‘Enjoy” isn’t the right word, so I didn’t get caught up in the brief national fever and desire last year to binge watch Wild Wild Country, the harrowing Netflix docuseries about the takeover of a small Oregon town by a cult-like religious group in the 1980s. That’s because I grew up in Oregon, in the ‘80s, and some of my earliest memories are being terrified of this group, followers of a charismatic guru named Bhagwan Shree Rajneesh. Among the things the more militant sector of the group did was wage biological warfare on its enemies by poisoning salad bars. I loved salad bars; it was the ’80s.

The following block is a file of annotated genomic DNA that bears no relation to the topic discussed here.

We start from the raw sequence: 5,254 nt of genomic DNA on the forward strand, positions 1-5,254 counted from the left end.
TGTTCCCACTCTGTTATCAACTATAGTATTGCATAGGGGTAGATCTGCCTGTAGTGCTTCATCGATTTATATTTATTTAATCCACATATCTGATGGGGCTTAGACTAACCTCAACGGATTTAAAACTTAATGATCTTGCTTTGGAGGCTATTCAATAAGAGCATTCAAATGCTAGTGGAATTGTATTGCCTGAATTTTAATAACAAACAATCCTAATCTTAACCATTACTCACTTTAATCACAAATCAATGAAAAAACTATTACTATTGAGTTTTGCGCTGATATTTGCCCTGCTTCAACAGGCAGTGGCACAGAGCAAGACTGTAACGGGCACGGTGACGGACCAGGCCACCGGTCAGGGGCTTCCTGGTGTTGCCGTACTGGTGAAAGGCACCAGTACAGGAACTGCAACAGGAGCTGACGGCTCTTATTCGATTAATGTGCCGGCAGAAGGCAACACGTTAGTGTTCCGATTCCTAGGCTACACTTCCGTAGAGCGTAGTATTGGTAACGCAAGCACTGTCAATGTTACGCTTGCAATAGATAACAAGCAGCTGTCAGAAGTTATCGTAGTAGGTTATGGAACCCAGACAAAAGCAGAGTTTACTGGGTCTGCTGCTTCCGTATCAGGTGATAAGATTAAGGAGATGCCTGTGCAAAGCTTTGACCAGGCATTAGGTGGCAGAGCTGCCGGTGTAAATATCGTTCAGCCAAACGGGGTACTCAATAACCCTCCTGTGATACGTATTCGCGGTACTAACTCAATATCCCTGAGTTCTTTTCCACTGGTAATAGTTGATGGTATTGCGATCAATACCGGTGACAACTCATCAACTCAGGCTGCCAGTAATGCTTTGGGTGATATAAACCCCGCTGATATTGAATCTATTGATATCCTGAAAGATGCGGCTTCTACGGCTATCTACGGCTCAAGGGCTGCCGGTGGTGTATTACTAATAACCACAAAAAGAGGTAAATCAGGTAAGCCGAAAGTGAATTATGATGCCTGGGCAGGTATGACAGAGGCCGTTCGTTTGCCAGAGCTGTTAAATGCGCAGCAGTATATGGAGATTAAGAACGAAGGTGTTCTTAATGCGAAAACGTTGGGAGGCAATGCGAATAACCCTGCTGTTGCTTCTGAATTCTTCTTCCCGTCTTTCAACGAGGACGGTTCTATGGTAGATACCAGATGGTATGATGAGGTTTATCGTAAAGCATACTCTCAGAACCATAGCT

Some Oregonians channeled that palpable element of fear into “comedy.” The Bhagwan was from India, as was his personal assistant turned spokesperson and top lieutenant (and later, convicted attempted murderer), Ma Anand Sheela. At the time it was more than acceptable to make fun of foreigners and their “funny” accents, and that became the angle from which humor about this very frightening situation could spring
In 1984, Dan Clark and Dave Kanner — the “Morning Zoo” crew at Portland’s top pop radio station Z100 — recorded and released “Shut Up, Sheela.” A parody of Tommy Roe’s 1962 hit “Sheila,” the new lyrics wrote off Sheela not as a powerful woman capable of some dark, fearsome actions, but rather than as an annoying, talkative woman who needed to “take a silence vow.” The song also includes a woman imitating Sheela with a broad “Indian” accent, calling people “ignorant bigots.” The song got a ton of radio airplay for a short time in Portland, and countless 45s of the song were sold in local record stores.